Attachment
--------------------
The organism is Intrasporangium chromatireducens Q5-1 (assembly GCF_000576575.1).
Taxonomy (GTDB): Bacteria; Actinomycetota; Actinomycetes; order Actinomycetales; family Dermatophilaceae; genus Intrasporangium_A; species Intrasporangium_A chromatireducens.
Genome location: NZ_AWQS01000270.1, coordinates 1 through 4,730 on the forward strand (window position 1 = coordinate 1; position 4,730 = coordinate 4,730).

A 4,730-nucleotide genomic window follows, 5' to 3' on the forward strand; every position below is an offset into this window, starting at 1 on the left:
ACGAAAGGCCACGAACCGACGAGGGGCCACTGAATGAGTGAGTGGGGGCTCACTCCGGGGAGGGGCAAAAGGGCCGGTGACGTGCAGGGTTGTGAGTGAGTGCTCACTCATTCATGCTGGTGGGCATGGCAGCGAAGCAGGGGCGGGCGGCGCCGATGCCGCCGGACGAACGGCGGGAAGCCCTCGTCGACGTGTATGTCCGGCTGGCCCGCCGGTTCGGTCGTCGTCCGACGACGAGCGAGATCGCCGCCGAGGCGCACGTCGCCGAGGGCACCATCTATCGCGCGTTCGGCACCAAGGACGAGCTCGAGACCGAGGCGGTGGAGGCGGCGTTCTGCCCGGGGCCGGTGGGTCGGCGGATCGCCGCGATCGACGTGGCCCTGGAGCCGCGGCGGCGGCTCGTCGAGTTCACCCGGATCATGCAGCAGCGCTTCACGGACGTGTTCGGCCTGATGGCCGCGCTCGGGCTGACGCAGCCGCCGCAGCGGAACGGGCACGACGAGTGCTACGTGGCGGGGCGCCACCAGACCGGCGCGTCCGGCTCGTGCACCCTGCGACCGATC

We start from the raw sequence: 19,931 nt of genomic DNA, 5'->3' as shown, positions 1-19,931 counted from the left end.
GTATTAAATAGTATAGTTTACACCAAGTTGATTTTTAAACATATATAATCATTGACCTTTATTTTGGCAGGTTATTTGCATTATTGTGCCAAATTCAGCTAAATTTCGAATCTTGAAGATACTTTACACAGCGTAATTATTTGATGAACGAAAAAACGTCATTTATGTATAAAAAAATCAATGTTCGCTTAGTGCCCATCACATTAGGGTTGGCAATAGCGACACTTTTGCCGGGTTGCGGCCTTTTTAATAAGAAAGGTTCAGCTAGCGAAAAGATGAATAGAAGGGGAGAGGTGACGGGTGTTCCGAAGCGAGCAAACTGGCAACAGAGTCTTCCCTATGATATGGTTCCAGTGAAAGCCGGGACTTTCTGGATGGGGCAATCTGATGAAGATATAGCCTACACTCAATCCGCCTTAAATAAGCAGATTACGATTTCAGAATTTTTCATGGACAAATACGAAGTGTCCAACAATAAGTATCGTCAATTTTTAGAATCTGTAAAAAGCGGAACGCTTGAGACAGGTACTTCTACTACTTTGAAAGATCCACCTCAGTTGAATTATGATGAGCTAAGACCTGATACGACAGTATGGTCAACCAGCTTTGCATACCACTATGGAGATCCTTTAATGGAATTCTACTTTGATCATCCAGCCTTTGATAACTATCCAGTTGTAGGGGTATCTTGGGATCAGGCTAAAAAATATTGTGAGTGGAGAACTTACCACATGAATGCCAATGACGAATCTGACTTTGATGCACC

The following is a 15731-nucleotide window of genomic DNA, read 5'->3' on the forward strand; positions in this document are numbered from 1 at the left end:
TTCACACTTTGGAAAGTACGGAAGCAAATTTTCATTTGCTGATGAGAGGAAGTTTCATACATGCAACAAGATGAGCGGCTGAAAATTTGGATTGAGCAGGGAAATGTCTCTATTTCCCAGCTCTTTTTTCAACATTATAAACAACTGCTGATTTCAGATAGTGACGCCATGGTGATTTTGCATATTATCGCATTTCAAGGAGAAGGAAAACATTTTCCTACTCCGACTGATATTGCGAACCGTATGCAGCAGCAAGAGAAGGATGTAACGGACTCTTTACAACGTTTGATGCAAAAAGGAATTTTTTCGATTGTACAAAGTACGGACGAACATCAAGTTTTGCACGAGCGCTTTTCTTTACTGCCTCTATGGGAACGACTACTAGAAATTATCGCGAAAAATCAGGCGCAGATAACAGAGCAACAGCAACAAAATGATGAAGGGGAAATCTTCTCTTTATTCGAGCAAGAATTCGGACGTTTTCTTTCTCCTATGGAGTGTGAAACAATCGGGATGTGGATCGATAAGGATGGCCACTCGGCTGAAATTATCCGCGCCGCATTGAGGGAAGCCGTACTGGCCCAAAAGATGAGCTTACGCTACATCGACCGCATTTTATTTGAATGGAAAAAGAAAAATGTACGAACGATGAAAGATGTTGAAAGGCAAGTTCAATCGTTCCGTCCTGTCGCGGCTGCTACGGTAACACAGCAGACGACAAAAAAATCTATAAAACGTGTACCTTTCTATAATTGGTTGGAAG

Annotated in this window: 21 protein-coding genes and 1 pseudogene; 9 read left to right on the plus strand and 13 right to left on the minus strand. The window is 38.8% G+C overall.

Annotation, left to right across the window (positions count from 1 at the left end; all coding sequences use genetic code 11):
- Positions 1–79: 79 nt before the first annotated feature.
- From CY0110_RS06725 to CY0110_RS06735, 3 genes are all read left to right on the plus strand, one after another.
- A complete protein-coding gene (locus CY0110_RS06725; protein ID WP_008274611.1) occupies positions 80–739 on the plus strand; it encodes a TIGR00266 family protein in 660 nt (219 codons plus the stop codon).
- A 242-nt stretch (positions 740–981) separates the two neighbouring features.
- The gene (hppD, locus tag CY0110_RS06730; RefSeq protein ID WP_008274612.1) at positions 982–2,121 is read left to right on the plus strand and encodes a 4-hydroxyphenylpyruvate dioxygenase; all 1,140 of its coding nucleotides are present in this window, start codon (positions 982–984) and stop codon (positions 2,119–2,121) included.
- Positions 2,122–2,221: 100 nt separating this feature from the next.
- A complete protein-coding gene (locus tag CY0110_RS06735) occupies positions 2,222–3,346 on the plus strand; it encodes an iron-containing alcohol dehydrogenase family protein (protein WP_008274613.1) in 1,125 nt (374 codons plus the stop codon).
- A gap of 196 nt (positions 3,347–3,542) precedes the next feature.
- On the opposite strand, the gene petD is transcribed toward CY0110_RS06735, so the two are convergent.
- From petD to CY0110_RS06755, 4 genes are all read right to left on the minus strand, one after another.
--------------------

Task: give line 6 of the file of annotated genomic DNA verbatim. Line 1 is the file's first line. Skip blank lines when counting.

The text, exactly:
We start from the raw sequence: 19,931 nt of genomic DNA, 5'->3' as shown, positions 1-19,931 counted from the left end.